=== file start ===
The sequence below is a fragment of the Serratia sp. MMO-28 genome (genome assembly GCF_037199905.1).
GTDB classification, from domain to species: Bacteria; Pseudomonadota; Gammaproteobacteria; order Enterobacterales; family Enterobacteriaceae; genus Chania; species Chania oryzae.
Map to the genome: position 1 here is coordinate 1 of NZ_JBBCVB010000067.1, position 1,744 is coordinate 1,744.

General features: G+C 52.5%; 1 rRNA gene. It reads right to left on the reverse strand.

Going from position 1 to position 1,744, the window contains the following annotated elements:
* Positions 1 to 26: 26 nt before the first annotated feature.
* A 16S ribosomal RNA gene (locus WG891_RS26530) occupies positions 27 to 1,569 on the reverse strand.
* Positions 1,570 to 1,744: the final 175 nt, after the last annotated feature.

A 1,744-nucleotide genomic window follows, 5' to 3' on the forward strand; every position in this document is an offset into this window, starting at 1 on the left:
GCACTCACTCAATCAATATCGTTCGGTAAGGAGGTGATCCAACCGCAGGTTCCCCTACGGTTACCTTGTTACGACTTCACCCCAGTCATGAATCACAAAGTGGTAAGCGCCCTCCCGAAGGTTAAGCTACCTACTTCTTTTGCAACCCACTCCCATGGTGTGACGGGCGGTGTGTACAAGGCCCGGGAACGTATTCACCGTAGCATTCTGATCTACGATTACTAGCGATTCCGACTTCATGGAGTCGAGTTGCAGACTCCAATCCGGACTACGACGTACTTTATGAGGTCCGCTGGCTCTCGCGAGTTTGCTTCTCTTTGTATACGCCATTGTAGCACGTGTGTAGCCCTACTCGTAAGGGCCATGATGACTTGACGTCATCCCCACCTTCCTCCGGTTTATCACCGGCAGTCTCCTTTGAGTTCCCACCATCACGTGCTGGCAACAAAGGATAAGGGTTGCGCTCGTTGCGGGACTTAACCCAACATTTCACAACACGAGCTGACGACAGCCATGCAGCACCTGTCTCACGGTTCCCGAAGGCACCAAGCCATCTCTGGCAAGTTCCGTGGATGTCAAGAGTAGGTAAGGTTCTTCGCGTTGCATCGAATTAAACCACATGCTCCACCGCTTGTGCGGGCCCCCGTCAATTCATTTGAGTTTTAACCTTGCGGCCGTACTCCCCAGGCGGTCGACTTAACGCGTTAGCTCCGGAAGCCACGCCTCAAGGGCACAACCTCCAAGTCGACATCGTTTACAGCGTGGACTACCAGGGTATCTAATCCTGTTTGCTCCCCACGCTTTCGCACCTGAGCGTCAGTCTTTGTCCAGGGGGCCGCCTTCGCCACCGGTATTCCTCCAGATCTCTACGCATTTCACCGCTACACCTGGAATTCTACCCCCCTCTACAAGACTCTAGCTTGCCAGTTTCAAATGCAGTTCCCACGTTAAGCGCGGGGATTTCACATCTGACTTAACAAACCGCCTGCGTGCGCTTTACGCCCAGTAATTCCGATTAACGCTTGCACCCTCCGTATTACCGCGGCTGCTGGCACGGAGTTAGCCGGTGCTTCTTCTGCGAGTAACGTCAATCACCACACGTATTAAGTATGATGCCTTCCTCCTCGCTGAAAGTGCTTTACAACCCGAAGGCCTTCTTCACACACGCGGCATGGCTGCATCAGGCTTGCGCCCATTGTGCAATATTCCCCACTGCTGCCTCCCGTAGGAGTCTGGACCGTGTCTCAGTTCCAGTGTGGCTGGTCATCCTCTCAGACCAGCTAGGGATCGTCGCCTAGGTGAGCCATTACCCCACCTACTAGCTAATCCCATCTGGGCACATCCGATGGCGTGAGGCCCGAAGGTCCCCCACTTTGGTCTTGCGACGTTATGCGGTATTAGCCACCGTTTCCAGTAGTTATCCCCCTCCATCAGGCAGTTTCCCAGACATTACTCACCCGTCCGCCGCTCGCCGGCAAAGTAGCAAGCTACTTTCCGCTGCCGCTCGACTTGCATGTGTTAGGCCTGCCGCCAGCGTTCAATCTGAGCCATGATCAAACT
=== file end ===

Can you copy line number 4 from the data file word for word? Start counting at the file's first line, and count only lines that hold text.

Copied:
General features: G+C 52.5%; 1 rRNA gene. It reads right to left on the reverse strand.